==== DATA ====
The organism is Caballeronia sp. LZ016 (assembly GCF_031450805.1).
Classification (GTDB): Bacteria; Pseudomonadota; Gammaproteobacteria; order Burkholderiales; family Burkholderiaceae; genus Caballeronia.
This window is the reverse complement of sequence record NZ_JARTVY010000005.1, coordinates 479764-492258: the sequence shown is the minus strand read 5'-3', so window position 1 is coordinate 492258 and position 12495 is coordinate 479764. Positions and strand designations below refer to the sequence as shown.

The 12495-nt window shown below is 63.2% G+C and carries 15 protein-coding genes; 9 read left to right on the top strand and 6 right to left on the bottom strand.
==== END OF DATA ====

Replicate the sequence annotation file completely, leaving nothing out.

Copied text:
The organism is Caballeronia sp. LZ016 (assembly GCF_031450805.1).
Classification (GTDB): Bacteria; Pseudomonadota; Gammaproteobacteria; order Burkholderiales; family Burkholderiaceae; genus Caballeronia.
This window is the reverse complement of sequence record NZ_JARTVY010000005.1, coordinates 479764-492258: the sequence shown is the minus strand read 5'-3', so window position 1 is coordinate 492258 and position 12495 is coordinate 479764. Positions and strand designations below refer to the sequence as shown.

The 12495-nt window shown below is 63.2% G+C and carries 15 protein-coding genes; 9 read left to right on the top strand and 6 right to left on the bottom strand.